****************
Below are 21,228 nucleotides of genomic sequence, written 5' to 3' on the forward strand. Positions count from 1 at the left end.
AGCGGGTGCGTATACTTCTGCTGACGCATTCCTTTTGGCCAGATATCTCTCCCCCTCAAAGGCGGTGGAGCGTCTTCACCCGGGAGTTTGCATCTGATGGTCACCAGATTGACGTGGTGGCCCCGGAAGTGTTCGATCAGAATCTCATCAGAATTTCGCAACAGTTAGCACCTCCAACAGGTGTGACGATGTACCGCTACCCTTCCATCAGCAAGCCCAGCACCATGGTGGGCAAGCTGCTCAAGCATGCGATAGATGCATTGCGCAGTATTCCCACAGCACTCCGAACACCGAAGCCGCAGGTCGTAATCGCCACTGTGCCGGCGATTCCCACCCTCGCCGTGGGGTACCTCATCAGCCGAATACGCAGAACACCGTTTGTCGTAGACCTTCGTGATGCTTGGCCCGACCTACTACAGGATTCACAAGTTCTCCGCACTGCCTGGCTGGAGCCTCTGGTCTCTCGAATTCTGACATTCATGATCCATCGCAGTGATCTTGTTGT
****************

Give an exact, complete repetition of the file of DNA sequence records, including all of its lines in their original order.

Below are 21,228 nucleotides of genomic sequence, written 5' to 3' on the forward strand. Positions count from 1 at the left end.
AGCGGGTGCGTATACTTCTGCTGACGCATTCCTTTTGGCCAGATATCTCTCCCCCTCAAAGGCGGTGGAGCGTCTTCACCCGGGAGTTTGCATCTGATGGTCACCAGATTGACGTGGTGGCCCCGGAAGTGTTCGATCAGAATCTCATCAGAATTTCGCAACAGTTAGCACCTCCAACAGGTGTGACGATGTACCGCTACCCTTCCATCAGCAAGCCCAGCACCATGGTGGGCAAGCTGCTCAAGCATGCGATAGATGCATTGCGCAGTATTCCCACAGCACTCCGAACACCGAAGCCGCAGGTCGTAATCGCCACTGTGCCGGCGATTCCCACCCTCGCCGTGGGGTACCTCATCAGCCGAATACGCAGAACACCGTTTGTCGTAGACCTTCGTGATGCTTGGCCCGACCTACTACAGGATTCACAAGTTCTCCGCACTGCCTGGCTGGAGCCTCTGGTCTCTCGAATTCTGACATTCATGATCCATCGCAGTGATCTTGTTGT